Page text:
the city of OTTAWA, Canada
According to economists, Canada’s return to pre-pandemic employment levels, coupled with high inflation, has clinched the deal on the Bank of Canada stopping its quantitative easing program this month.

Canadian job creation surpassed forecasts in September with a gain of 157,100 positions, regaining all three million positions lost during the financial crisis.
Inflation has risen to its highest level in 18 years, more than double the Bank of Canada’s 2% objective.

Tiff Macklem, the governor, said on Thursday that the reasons driving inflation were mostly transitory and that the central bank was still experiencing labor market hardship, including a persistent mismatch between workers and employers and weak wage growth..


However, other experts believe the Bank of Canada is being overly cautious and argue that even if difficulties remain, there is no reason to continue operating as if Canada’s economy is in a state of crisis.

“We still have emergency levels of stimulus,” said Derek Holt, chief economist at Scotiabank Economics, “which were put in place because of deflation worries.
“(Now) we’re well above our inflation objective,” says the president.

“An increase in interest rates is expected before the end of the year.
But that’s not going to be easy for them to accomplish.
As for how long they’ll fight it, Holt predicted.

The central bank has ample cause to be cautious.
As a result of the rise in the size of Canada’s work force that occurred during this epidemic, full employment is still roughly 276,000 jobs away in Canada.

Despite companies claiming they can’t find enough workers to fill their positions, many people are still having difficulty finding work.
Pay isn’t rising at a typical rate, though. It grew just 1.7% year-over-year in September, compared to 4.3% in February 2020.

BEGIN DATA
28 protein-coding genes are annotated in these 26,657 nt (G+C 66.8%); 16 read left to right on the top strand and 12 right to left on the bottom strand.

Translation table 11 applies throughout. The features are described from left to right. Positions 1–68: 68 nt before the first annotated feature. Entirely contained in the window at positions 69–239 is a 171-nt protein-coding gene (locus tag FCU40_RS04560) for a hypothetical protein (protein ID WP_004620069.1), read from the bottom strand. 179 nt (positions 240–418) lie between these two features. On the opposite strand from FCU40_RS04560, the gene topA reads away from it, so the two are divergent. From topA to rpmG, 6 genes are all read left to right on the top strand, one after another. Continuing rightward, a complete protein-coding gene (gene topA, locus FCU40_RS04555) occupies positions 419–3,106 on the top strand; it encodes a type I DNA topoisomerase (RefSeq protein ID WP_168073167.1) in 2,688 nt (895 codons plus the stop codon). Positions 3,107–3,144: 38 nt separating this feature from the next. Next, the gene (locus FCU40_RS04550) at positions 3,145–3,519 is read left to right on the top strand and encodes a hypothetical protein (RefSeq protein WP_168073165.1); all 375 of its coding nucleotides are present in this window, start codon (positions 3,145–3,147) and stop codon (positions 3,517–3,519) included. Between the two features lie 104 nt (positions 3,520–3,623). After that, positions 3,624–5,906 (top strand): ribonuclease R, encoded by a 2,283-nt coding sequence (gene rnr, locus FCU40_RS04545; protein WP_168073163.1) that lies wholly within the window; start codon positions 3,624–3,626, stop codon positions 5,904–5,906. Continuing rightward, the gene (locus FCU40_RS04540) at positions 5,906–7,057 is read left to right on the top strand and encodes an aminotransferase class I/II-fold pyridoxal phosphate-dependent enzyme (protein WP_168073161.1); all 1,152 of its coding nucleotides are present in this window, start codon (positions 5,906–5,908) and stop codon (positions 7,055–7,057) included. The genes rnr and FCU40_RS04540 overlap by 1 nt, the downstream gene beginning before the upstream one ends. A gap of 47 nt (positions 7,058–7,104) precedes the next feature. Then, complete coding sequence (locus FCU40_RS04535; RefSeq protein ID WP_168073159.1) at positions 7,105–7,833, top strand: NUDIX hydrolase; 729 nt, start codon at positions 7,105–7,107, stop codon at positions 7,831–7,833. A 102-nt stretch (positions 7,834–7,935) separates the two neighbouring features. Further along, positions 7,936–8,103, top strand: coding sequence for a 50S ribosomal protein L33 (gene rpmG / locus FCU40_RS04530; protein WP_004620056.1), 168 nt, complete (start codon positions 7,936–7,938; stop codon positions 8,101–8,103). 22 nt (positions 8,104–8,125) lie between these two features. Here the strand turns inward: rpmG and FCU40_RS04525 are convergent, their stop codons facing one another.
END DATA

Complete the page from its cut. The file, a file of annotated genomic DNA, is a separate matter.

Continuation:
A senior Canada economist at Capital Economics says the pay data is still mild and that part of it is transitory as lower-paid people return to work and drive down national averages.

But “waiting a few months to see how everything plays out” isn’t going to cost the Bank anything, according to Brown.

When it makes its next interest rate decision on Oct. 27, the Bank of Canada is expected to reduce its quantitative easing program from C$2 billion a week to C$1 billion ($802 million).

New bonds acquired would merely replace those that mature, essentially halting additional stimulus from being supplied to the economy. This would convert QE to a reinvestment phase.

It’s a different story when you take economic stimulus away.
The first move, according to Macklem, would be to raise interest rates, which the Bank of Canada has said would not occur until the second half of 2022.

When it comes to expectations for a BoC rate rise, Canada’s 2-year yield has moved up 5.2 basis points to 0.690 percent, the highest level since March of last year.

According to Doug Porter, chief economist of BMO Capital Markets, “we still anticipate the Bank of Canada to start raising a year hence, but the risks are rising fast that they start earlier.”.

Instead of happening every six months, Porter now anticipates such price increases to happen once every three months.

After Friday’s employment report, the Canadian currency rose by as much as 0.8%, reaching its highest level in almost two months at 1.2447 Canadian dollars per greenback, or 84.34 U.S. cents.

Check out our economic calendar to see what’s going on today in the world of business.

For every US dollar, there are 1.2473 Canadian dollars.

(Julie Gordon in Ottawa contributed reporting, with assistance from Fergal Smith in Toronto. Alistair Bell edited the piece.)


Please enter your comment!
Please enter your name here